We – and I mean Ireland in general – have a very long and interesting history with our stories, and how they’ve been received at home and abroad. To put this in a modern context in the medium of comics, we have as of late some great Irish talent providing sequential artwork for the Big Two, as well as working for hugely prominent and popular companies such as Boom Studios and IDW. Among their ranks are artists Nick Roche, Stephen Mooney, Declan Shalvey, Tanya Roberts and Will Sliney, bringing their talents to the industry. Some of them literally work on American superhero comic book titles, which puts the spin on perhaps our industry’s biggest release this year, Celtic Warrior: The Legend of Cú Chulainn.

Source: http://www.obrien.ie/celtic-warrior
Source: http://www.obrien.ie/celtic-warrior

During the past year and more, Will Sliney and O’Brien Press combined forces to bring out a full-colour graphic novel, based on the famous Irish hero and his legendary battles in an appealing format, and campaigned it across Irish media to great applause only a couple of months ago. The publicity for the book, as a result, has now been unparalleled.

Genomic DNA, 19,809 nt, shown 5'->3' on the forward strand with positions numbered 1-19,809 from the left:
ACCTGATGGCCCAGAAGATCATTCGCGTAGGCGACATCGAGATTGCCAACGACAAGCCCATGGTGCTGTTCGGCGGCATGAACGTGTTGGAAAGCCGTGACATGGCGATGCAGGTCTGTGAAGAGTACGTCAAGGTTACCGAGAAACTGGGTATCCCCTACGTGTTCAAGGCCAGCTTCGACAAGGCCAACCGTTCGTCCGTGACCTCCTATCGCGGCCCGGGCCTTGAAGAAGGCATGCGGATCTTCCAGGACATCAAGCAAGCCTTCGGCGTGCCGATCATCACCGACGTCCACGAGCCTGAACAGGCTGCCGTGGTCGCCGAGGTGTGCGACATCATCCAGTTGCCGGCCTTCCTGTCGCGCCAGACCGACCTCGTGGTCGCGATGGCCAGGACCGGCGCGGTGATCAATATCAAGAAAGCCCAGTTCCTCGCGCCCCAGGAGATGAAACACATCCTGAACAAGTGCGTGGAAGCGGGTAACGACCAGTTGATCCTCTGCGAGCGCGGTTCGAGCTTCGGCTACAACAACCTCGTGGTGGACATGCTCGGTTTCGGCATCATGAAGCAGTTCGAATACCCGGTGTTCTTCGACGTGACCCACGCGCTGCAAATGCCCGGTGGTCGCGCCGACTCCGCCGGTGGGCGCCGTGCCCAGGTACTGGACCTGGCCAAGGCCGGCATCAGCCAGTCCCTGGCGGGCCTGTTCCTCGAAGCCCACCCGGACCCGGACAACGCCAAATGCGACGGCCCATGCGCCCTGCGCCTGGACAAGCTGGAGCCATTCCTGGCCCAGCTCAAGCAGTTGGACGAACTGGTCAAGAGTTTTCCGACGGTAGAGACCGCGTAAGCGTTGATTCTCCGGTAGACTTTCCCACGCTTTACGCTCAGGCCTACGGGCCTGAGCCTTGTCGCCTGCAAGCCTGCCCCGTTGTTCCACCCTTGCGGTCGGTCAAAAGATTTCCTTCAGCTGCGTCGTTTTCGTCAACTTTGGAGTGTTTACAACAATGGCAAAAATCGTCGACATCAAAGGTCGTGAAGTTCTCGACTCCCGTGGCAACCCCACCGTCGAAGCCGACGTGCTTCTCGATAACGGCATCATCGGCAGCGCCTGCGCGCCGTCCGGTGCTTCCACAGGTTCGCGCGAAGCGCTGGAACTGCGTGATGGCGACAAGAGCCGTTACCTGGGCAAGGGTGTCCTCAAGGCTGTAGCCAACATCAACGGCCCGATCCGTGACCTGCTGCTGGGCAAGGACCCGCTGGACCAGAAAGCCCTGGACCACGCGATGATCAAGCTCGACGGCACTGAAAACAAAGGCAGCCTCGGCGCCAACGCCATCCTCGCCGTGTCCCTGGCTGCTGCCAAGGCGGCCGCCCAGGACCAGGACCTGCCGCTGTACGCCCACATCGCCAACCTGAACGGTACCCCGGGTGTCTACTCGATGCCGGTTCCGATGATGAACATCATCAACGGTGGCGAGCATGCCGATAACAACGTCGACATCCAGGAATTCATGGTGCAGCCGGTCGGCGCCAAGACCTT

Celtic Warrior features the intersecting stories of both Cú Chulainn’s life and training, and the lead up to his final battle against Queen Medb (or Maeve)’s forces – the legend of the Cattle Raid of Cooley is the main plot in the novel, and it is told straight. Sliney, who is the sole creator, brings a strong touch of an American superhero style to the book thanks to his previous tenures at Marvel Comics.

Plot number one features the bad guys, the slinky goddess Maeve and her mind-controlled army, who push the story forward with the aforementioned quest. Driven by greed and using her powers of intoxication, Maeve covets the Brown Bull of Cooley, in addition to her own prized white bull, as a status symbol. During the course of six chapters (each chapter page featuring an art snippet from the final battle – in reverse order up until it actually happens – is a neat touch) she and her men travel from Connacht to Ulster, but they frequently encounter the impressive traps set by Cú Chulainn to scare them off their course.

Plot two is Cú Chulainn’s origin story, told in flashback from his childhood to training as a Red Branch knight, and in turn relates to the traps Maeve’s men suffer through frequently. These parts are nicely rendered in monotone (I actually prefer this art approach compared to the rest of the book) and delve into other legends surrounding our hero, from slaying Culainn’s hound as a boy to training under Scathach with his half brother Ferdia.

Celtic Warrior, among the applause and bewilderment, has dual homages to American superhero stylings and Irish legends – both of which have their own problems. But, some fairness must be involved on one big aspect to the book’s creation, which I’ll mention at the end.